New York: Men are almost five times more likely to remain underdiagnosed than females on eating disorders — which also delays their treatment options, finds a study.
Eating disorders, which include anorexia nervosa, bulimia, binge eating disorder and overconsumption, are characterised by irregular eating habits and severe distress or concern about body weight or shape.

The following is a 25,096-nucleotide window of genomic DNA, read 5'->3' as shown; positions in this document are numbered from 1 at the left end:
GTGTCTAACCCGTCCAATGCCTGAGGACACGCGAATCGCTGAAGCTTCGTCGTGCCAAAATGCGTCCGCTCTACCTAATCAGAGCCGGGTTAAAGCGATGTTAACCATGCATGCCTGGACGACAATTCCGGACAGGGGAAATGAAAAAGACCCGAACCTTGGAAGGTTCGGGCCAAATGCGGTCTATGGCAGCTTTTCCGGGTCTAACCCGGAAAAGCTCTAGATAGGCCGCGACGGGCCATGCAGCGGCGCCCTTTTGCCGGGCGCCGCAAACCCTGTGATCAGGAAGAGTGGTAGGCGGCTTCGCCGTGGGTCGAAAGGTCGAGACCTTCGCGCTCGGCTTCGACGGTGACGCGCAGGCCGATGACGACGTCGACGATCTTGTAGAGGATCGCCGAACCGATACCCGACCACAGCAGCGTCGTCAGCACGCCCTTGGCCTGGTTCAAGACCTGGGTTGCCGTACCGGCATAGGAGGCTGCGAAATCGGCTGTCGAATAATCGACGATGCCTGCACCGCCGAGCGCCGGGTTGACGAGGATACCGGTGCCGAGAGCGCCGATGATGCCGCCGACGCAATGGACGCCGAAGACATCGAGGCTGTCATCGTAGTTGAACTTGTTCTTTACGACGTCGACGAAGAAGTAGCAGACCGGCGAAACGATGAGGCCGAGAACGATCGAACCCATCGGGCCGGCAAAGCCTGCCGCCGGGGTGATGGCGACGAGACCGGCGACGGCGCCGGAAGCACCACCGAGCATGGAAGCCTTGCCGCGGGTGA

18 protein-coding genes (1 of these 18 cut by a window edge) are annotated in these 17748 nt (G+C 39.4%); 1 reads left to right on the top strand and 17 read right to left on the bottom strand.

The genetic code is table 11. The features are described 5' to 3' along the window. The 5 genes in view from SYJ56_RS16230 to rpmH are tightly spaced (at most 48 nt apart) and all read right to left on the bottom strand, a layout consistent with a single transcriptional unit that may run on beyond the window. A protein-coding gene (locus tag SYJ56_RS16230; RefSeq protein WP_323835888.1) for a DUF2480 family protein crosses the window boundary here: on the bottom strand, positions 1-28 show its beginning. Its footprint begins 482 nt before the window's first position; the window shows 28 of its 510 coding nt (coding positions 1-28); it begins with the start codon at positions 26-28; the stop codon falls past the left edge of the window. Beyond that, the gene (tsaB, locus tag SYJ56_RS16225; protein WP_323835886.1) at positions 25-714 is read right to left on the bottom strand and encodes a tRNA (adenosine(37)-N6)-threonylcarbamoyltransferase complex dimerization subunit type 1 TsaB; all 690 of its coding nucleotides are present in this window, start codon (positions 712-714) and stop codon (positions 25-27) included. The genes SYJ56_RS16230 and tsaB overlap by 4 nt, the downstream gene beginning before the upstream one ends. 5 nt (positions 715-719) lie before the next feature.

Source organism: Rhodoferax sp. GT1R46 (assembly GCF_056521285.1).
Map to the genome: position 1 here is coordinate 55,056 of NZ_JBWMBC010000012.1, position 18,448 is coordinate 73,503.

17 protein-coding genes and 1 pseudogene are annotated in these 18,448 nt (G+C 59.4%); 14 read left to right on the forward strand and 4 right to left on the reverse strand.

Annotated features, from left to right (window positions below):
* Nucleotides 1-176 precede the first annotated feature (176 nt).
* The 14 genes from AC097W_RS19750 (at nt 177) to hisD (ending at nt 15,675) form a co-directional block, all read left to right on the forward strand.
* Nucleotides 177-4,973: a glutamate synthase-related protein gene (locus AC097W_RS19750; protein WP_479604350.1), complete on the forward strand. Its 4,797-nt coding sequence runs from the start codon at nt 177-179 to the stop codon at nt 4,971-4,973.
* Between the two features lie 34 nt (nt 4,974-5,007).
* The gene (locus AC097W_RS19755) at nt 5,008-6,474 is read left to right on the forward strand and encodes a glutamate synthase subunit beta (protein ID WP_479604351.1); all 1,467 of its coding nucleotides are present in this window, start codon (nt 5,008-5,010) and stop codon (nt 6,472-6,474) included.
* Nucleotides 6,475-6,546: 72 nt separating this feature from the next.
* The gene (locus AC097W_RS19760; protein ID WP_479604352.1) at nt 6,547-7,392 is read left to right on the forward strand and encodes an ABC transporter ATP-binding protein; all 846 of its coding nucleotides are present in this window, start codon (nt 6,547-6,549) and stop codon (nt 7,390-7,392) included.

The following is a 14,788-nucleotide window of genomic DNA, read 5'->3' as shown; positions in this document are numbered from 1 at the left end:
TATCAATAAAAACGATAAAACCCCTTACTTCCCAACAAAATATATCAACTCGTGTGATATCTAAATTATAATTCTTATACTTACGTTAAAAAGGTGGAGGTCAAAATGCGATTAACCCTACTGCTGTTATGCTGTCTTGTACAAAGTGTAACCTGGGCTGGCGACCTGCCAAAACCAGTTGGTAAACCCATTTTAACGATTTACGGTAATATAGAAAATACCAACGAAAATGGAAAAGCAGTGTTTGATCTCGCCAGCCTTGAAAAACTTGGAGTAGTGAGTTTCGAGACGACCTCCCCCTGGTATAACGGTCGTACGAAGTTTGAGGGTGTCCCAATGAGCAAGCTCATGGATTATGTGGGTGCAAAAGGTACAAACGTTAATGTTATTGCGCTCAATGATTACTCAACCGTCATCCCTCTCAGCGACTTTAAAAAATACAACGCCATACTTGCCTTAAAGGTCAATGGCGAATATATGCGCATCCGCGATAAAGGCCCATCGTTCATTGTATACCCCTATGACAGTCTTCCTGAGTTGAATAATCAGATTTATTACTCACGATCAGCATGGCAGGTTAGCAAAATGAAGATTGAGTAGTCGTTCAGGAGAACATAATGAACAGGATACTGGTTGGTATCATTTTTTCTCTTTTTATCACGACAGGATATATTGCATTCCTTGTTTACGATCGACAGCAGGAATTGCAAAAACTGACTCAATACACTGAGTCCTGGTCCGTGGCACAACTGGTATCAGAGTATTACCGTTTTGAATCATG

“Stereotypes about who develops eating disorders could contribute to disparities in diagnosis and treatment, with males of higher weight, people of colour, and the non-affluent most likely to be slipping through the cracks,” said Kendrin Sonneville, Assistant Professor at the University of Michigan in the US.
The study, conducted on college students, found that females were almost 1.5 times more likely to get treated than males, and affluent students were nearly two times more likely to get treatment compared to non-affluent.
White students were nearly two times more likely to get diagnosed than students of…